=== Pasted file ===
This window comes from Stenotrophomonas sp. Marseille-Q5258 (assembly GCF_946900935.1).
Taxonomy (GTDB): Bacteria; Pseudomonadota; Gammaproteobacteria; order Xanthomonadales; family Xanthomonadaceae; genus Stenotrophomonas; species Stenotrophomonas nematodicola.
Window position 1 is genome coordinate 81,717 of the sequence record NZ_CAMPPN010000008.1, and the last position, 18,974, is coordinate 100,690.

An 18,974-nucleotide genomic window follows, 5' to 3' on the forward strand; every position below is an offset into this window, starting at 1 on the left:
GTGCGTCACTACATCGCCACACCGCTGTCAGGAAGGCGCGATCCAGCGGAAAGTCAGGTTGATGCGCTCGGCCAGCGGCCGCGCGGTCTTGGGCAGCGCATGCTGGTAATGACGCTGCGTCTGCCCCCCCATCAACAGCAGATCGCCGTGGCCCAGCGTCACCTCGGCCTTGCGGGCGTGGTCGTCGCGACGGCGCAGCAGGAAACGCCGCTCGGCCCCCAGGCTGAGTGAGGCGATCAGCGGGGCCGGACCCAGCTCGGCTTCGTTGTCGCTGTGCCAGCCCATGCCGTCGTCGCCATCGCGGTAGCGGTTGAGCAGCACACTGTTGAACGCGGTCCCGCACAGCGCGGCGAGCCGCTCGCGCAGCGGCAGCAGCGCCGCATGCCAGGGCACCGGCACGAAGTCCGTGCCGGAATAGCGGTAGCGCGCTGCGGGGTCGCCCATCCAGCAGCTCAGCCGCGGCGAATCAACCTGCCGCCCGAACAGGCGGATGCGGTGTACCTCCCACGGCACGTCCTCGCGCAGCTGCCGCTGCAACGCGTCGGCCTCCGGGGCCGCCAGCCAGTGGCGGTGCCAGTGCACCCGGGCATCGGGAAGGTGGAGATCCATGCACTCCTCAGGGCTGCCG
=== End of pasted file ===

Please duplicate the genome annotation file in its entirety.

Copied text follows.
This window comes from Stenotrophomonas sp. Marseille-Q5258 (assembly GCF_946900935.1).
Taxonomy (GTDB): Bacteria; Pseudomonadota; Gammaproteobacteria; order Xanthomonadales; family Xanthomonadaceae; genus Stenotrophomonas; species Stenotrophomonas nematodicola.
Window position 1 is genome coordinate 81,717 of the sequence record NZ_CAMPPN010000008.1, and the last position, 18,974, is coordinate 100,690.

An 18,974-nucleotide genomic window follows, 5' to 3' on the forward strand; every position below is an offset into this window, starting at 1 on the left:
GTGCGTCACTACATCGCCACACCGCTGTCAGGAAGGCGCGATCCAGCGGAAAGTCAGGTTGATGCGCTCGGCCAGCGGCCGCGCGGTCTTGGGCAGCGCATGCTGGTAATGACGCTGCGTCTGCCCCCCCATCAACAGCAGATCGCCGTGGCCCAGCGTCACCTCGGCCTTGCGGGCGTGGTCGTCGCGACGGCGCAGCAGGAAACGCCGCTCGGCCCCCAGGCTGAGTGAGGCGATCAGCGGGGCCGGACCCAGCTCGGCTTCGTTGTCGCTGTGCCAGCCCATGCCGTCGTCGCCATCGCGGTAGCGGTTGAGCAGCACACTGTTGAACGCGGTCCCGCACAGCGCGGCGAGCCGCTCGCGCAGCGGCAGCAGCGCCGCATGCCAGGGCACCGGCACGAAGTCCGTGCCGGAATAGCGGTAGCGCGCTGCGGGGTCGCCCATCCAGCAGCTCAGCCGCGGCGAATCAACCTGCCGCCCGAACAGGCGGATGCGGTGTACCTCCCACGGCACGTCCTCGCGCAGCTGCCGCTGCAACGCGTCGGCCTCCGGGGCCGCCAGCCAGTGGCGGTGCCAGTGCACCCGGGCATCGGGAAGGTGGAGATCCATGCACTCCTCAGGGCTGCCG